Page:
We all know the dreary Devil in this case: it's a totalitarian religious government, which only anal-retentive people can willingly tolerate. Or it's Marxism, which stuffs all individuality into the categories of Oppressor or Oppressed and sets people to squabbling about who among them is the bigger victim.
Bringing up the Devil's rear, as it were, is modern Globalism: no matter what the economic benefits, it makes societies in which identity to reduced to algorithms for brand preferences, and where consumerism replaces national interests.
But when we turn away from the Devil we're faced with the Vasty Deep: an obsession with diversity that leads to balkanization and the tribalism of a thousand tongues with everyone wanting their diverse government edicts written in their own diverse language, and where nobody wants to sit next to someone on a plane unless they've first checked the person's Facebook page to learn whether he she or it is my kind of diverse.
Is there a tiebreaker here, some way societies can lurch onward in this era without having to choose between the Devil and the Deep Blue Sea as the only bulwark against anarchism?
Gregory R. Copley did see a way around the dilemma. In a word the tiebreaker is "specialness."
Each society has a unique geolocation and a history, and this gives it a specialness that transcends differences in the society's groupings. Shared knowledge of the specialness can bring cohesion to the groups in a society, a common purpose and sense of pride that offsets divisiveness fostered by politics and political media.
Now was Gregory smoking opium when he saw that way forward? Is it just a pipe dream? As a matter of fact his professional duties landed him in the catbird seat while the Ethiopian government and the country's large diaspora felt their way out of their ghastly Marxist era, which had reduced a once-proud nation to just another dirt-poor African country.
But most people can only stay on their knees so long. Many Ethiopians eventually rebelled against their self-image of being a basket-case. They said to themselves (my paraphrasing), 'You know what? We may be poor, and we may be fools, but by God we have a history, a great history, and that makes us a special people.'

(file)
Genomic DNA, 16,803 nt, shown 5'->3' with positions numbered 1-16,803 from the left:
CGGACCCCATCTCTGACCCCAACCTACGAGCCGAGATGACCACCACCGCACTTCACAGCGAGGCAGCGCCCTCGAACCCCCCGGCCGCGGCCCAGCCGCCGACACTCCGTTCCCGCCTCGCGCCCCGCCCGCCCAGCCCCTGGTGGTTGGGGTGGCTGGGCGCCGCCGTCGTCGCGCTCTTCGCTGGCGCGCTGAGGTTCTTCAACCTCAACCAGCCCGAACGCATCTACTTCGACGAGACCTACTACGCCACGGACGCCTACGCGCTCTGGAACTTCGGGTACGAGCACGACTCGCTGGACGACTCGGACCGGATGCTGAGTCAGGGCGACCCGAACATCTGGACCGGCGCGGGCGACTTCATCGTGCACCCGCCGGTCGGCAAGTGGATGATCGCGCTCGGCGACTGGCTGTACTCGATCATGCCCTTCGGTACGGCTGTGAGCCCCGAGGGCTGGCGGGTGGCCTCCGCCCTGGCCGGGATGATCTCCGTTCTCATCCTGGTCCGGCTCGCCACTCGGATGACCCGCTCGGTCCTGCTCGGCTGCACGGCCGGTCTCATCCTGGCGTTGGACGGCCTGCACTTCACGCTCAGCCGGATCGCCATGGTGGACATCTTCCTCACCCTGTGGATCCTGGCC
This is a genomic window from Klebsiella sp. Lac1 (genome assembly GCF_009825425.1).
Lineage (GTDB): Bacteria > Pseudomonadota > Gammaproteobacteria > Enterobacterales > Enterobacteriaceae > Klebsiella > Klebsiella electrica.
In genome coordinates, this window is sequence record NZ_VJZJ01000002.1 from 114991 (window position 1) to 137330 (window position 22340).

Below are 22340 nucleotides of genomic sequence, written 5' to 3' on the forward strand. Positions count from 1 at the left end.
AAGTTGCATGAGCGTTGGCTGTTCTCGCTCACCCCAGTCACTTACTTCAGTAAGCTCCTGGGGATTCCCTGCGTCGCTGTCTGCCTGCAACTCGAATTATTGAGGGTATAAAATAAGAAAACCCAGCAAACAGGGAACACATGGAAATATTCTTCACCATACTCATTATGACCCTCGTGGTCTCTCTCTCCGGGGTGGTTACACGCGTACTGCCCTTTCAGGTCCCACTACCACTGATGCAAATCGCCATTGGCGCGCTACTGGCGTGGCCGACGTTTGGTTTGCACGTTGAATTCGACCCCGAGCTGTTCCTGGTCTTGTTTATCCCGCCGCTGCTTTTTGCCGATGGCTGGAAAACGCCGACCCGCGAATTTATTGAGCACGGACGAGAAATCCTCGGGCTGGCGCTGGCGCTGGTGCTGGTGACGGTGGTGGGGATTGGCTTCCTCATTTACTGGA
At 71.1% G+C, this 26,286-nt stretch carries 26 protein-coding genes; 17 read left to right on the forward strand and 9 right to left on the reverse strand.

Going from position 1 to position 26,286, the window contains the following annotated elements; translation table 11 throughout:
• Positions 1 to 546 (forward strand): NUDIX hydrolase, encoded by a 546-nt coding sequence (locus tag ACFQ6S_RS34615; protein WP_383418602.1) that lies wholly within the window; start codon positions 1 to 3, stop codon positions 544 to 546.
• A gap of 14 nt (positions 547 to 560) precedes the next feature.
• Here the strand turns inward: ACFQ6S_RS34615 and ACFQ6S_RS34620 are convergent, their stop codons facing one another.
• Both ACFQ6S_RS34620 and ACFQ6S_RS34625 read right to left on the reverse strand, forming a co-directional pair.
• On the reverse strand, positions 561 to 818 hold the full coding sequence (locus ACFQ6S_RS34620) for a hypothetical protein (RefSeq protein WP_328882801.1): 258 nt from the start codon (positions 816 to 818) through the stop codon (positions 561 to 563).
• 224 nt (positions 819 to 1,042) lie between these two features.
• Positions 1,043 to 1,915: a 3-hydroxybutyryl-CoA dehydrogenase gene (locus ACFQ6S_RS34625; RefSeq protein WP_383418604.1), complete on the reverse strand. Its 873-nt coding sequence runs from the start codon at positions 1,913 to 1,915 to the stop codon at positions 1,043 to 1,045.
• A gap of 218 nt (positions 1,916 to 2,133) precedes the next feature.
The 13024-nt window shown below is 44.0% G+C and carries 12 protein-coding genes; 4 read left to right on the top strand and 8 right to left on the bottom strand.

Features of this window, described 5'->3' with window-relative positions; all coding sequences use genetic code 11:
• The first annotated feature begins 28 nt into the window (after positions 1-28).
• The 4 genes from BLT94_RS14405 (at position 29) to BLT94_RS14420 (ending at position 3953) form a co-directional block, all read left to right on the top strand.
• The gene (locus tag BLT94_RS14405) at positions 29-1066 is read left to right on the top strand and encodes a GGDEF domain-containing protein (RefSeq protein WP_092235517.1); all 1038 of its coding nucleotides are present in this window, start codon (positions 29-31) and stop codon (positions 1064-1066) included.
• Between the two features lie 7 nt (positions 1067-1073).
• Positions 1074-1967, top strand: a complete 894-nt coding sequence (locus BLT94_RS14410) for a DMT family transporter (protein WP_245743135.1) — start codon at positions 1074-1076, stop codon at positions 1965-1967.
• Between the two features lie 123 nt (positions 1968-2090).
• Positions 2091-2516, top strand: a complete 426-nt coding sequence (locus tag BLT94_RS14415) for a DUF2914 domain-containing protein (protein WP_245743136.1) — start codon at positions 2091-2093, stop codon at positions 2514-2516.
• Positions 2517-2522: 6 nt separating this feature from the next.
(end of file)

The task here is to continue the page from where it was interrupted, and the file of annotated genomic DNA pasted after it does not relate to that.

And with that realization the Ethiopians began to get off their knees.
It's a long story how an Australian defense analyst and advisor to governments got deeply involved in watching the Ethiopians rediscover and appreciate their history. Gregory told some of the story during a talk he gave at the U.S. Library of Congress on May 11, which he wrote up on May 25 for his Defense & Foreign Affairs publication and titled "Strategic Symbolism in an Era of Resurgent Identity Politics: The example of how Ethiopia’s search for cohesiveness and growth reaches, of necessity, into its historical identity."
The article is behind a subscription paywall but happily Gregory is a frequent guest on the John Batchelor Show. During the Friday show he recounted for John's radio audience some of the history of Ethiopians' rediscovery of their history and appreciation for its specialness.
He also outlined why modern peoples should learn to appreciate that a sense of specialness about their society is vital to keeping it healthy And he mentioned a couple countries other than Ethiopia where many people have intuitively recognized that a shared knowledge of their history is a great treasure.
The conversation is available in a free podcast titled "Ethiopia reawakens its Solomonic legacy." I heartily recommend that you listen. The podcast page also quotes a few passages from Gregory's May 25 article.